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Ask a Music Lawyer: Is the Poor Man's Copyright Enough to Protect Your Songs?

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The traditional "poor man’s copyright" is a practice where you take a work you've created, put it in an envelope, and mail it to yourself via the United States Postal Service. Because the Postal Service would stamp the envelope with a postmark that had the date of mailing, it's argued that the date on the envelope proves that the work was created on or before that date. Otherwise, if you hadn’t created it yet, how would you have mailed it to yourself?

Now, with the internet, the argument people try to present to me is that once a person posts something on the internet, the timestamp of the posting is enough to show that the work was created on or before the date that it was posted online.

So, is any version of the poor man’s copyright enough to protect your songs? The short answer is no.

Is It Ever Worth It to Give Up Copyright Ownership of Your Songs? A Music Lawyer Explains

You don't want a Paul McCartney/Michael Jackson situation. (Photo by Eddie Janssens via Wikimedia Commons; used under Creative Commons)

Retaining ownership of copyrights may be one of the most important decisions in your music career. The person who owns the copyrights is the one with the control over how those works are used, and also the one entitled to the money earned from those uses. But sometimes, holding on too tightly to copyright ownership may prevent you from taking advantage of opportunities to grow your career. The age-old adage that sometimes you have to give a little to get a little is true, but you need to look at the opportunity cost and decide if giving something in a specific situation is worth what will potentially be gained.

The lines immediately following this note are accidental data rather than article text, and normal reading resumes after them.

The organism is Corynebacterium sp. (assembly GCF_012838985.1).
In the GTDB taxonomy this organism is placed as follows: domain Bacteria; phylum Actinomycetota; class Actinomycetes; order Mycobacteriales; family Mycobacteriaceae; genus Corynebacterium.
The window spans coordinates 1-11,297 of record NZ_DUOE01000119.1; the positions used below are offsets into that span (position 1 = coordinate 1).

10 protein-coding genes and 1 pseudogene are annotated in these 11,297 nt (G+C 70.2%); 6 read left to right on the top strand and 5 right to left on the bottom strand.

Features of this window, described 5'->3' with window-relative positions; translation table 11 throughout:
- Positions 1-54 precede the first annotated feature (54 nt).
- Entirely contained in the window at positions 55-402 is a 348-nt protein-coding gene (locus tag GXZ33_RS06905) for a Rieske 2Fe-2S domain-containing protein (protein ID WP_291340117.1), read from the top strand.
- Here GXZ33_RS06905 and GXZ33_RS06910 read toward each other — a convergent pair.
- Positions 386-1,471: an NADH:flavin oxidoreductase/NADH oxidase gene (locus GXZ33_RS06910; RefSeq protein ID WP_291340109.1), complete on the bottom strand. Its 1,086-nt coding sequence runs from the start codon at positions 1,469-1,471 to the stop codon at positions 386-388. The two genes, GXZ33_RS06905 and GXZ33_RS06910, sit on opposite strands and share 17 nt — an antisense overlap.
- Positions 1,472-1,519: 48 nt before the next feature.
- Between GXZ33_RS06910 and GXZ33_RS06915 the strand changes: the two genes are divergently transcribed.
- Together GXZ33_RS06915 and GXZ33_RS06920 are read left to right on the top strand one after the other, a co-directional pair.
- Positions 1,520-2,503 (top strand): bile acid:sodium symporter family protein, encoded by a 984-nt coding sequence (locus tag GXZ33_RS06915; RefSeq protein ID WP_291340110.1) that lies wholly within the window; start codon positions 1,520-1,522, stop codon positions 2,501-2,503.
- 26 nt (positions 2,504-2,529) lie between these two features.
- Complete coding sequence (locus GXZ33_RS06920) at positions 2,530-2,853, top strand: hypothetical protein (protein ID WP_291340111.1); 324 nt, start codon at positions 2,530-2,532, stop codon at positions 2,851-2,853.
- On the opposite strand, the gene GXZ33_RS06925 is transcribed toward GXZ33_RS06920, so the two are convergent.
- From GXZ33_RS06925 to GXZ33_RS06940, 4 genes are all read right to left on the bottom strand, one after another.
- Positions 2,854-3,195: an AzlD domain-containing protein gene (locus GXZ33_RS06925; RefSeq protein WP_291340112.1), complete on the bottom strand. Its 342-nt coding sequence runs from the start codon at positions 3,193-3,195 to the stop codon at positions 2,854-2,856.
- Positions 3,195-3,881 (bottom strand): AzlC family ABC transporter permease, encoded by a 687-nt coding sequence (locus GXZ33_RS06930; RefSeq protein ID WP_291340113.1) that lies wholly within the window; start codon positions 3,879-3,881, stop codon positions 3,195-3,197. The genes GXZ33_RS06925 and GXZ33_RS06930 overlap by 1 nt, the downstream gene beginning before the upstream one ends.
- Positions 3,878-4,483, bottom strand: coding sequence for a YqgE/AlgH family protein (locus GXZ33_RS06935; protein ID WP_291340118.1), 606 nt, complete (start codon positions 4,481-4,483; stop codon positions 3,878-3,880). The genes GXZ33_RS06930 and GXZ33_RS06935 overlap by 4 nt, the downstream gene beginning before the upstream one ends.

What’s the Difference Between a Music Library and a Music Publisher?

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Music libraries have exploded in popularity since musicians and composers discovered synchronization ("sync") placements as an opportunity to make money and gain exposure in the music business. However, songwriters are often confused about the differences between music libraries and music publishers, especially because many libraries are trying to cross over into the publishing space. Here's what you need to know.

How Much Should a Music Attorney Cost?

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An attorney’s advice could make the difference for you between a successful and a nonexistent music career. Legal fees aren't cheap, but they're a worthy expense in your career progress. The cost of attorneys does vary due to a variety of circumstances, so as you plan your budget, you should keep the following factors in mind.

Ask a Music Lawyer: Everything You Need to Know About Using Album Artwork

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Musicians seem to have a lot of confusion as to what artwork can and cannot be used on album covers, and also who owns album artwork. In this article, I will cover the most common sources of album artwork and how that artwork is owned. For the sake of convenience, I will refer to both artwork and photographs as the "work" or "works."